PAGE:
Challenges on appeal to the reasonableness of a sentence are the norm ever since the Supreme Court made the Sentencing Guidelines advisory rather than mandatory in United States v. Booker, 543 U.S. 220 (2005), so it is perhaps somewhat surprising that Anthony's appellate counsel did not make the argument. But even were the Court to find counsel ineffective due to his failure to assert this issue on appeal, Anthony has not shown that he was prejudiced. The 120 month consecutive sentence on the section 924 charge was a mandatory consecutive term. As a result, Anthony's argument that his sentence was excessive is, for practical purposes, limited to the seventy month prison term that the Court imposed on the conspiracy and robbery charges, counts one and two. But that seventy month term was at the low end of the advisory Sentencing Guidelines range for those offenses. A within-range sentence is presumed on appeal to be reasonable. See Rita v. United States, 127 S.Ct. 2456, 2462 (2007). In addition, as the government points out in its response to Anthony's section 2255 motion, the evidence was overwhelming that Anthony, along with Tracy, planned and carried out a robbery of an armored car knowing that they would be confronting armed guards, and that Tracy shot one of the guards three times to carry out the scheme. Anthony was less culpable than Tracy, the shooter, but that difference was reflected in the fact that Tracy's sentence on the robbery charge (136 months) was significantly higher than Anthony's (70 months). It is true that Willie Watson, who was also involved and who, like Anthony, did not himself carry or use a weapon, got a significantly lower sentence on the conspiracy charge. That lower sentence, however, appropriately reflected the fact that Watson admitted his guilt and testified against his co-defendants. The Court explained these factors in full on the record when it sentenced Anthony. See May 31, 2006 Tr. at 24-28.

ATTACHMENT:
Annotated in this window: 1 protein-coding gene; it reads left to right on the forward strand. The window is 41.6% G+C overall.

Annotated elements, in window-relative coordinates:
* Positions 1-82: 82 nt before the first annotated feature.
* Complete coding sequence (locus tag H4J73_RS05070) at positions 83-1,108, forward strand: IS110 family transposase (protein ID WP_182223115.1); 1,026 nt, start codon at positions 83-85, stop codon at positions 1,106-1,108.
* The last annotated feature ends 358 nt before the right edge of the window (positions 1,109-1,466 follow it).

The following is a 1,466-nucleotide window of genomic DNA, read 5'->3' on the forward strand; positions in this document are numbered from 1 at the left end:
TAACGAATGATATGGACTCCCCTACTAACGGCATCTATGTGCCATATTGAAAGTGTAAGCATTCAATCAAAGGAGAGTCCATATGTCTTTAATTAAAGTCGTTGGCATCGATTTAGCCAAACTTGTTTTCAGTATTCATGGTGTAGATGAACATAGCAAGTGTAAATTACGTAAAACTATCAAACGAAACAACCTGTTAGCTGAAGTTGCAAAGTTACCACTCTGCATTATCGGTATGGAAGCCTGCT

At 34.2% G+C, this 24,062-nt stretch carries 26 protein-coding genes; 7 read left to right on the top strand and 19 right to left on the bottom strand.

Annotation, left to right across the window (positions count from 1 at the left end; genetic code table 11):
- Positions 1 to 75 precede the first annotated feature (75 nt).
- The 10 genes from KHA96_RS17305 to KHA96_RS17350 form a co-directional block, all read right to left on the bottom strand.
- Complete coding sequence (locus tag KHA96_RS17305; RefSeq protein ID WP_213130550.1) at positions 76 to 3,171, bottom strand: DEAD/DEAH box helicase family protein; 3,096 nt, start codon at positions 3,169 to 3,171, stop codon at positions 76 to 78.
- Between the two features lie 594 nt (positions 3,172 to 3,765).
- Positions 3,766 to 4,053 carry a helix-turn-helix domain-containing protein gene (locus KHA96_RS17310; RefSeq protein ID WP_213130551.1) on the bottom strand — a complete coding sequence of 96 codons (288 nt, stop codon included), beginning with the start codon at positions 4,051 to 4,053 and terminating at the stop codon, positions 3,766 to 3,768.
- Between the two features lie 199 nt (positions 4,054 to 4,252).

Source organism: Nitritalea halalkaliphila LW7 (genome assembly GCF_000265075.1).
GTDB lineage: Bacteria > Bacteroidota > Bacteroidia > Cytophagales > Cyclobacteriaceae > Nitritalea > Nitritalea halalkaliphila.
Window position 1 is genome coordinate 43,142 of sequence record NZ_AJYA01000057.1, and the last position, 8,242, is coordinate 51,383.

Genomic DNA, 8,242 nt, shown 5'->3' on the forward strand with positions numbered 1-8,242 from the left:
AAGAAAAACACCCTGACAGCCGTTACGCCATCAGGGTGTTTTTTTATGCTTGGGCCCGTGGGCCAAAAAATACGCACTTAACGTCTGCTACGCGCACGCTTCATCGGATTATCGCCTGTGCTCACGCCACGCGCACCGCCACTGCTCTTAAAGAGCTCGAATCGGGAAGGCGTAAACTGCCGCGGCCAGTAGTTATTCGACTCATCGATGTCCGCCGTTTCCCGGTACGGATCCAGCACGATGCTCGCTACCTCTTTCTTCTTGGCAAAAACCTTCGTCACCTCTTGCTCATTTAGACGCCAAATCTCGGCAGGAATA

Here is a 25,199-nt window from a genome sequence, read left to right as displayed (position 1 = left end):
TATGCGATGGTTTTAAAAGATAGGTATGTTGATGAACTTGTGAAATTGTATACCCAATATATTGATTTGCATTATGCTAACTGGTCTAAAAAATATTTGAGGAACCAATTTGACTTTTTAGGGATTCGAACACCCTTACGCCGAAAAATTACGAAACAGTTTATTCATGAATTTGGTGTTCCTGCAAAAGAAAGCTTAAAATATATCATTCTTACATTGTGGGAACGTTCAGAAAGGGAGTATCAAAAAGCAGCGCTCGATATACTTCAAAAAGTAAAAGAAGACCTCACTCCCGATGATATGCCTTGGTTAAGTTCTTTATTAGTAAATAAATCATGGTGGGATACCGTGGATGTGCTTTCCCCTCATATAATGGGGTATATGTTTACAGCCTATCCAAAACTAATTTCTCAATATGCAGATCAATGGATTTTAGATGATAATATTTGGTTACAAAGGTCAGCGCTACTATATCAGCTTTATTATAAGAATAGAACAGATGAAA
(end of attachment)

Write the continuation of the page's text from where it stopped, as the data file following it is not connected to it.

In short, the crime was both premeditated and extraordinarily violent. This would have given appellate counsel a very tough row to hoe in arguing that a within-Guidelines sentence at the low end of the advisory range was unreasonable. An appellate attorney is not required to raise every possible issue and is allowed to press the issues that have colorable merit. See Smith v. Robbins, 528 U.S. 259, 288 (2000). And even if a straight-faced argument could be made that this issue should have been among those raised on appeal, Anthony has not shown that there is a reasonable probability that the Court of Appeals would have overturned the sentence. In short, Anthony has failed to make the showing of prejudice necessary under Strickland v. Washington, 466 U.S. 668 (1984), to establish a claim of ineffective assistance of counsel.
For the reasons stated above, the Court denies Anthony Redmond's section 2255 motion. The Clerk is directed to enter judgment in favor of the United States.
MATTHEW F. KENNELLY United States District Judge